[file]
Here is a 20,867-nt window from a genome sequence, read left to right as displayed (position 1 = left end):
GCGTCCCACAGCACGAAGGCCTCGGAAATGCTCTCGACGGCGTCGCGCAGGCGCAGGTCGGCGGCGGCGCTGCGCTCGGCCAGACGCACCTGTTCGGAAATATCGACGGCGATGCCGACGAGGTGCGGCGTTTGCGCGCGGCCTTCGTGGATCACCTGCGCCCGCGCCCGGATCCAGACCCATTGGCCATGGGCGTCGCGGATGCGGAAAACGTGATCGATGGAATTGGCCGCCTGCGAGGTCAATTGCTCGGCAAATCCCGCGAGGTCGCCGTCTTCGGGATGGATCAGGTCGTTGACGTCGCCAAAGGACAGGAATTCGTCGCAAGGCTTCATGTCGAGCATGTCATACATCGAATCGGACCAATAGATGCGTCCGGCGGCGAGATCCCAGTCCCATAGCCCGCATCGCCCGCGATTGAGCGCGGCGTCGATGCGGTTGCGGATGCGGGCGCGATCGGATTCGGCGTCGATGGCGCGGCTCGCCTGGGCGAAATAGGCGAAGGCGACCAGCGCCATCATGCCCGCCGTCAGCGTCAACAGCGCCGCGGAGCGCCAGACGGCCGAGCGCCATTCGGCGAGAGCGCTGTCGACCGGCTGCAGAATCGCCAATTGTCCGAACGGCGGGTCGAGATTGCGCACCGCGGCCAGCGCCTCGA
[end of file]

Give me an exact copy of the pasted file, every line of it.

Here is a 20,867-nt window from a genome sequence, read left to right as displayed (position 1 = left end):
GCGTCCCACAGCACGAAGGCCTCGGAAATGCTCTCGACGGCGTCGCGCAGGCGCAGGTCGGCGGCGGCGCTGCGCTCGGCCAGACGCACCTGTTCGGAAATATCGACGGCGATGCCGACGAGGTGCGGCGTTTGCGCGCGGCCTTCGTGGATCACCTGCGCCCGCGCCCGGATCCAGACCCATTGGCCATGGGCGTCGCGGATGCGGAAAACGTGATCGATGGAATTGGCCGCCTGCGAGGTCAATTGCTCGGCAAATCCCGCGAGGTCGCCGTCTTCGGGATGGATCAGGTCGTTGACGTCGCCAAAGGACAGGAATTCGTCGCAAGGCTTCATGTCGAGCATGTCATACATCGAATCGGACCAATAGATGCGTCCGGCGGCGAGATCCCAGTCCCATAGCCCGCATCGCCCGCGATTGAGCGCGGCGTCGATGCGGTTGCGGATGCGGGCGCGATCGGATTCGGCGTCGATGGCGCGGCTCGCCTGGGCGAAATAGGCGAAGGCGACCAGCGCCATCATGCCCGCCGTCAGCGTCAACAGCGCCGCGGAGCGCCAGACGGCCGAGCGCCATTCGGCGAGAGCGCTGTCGACCGGCTGCAGAATCGCCAATTGTCCGAACGGCGGGTCGAGATTGCGCACCGCGGCCAGCGCCTCGA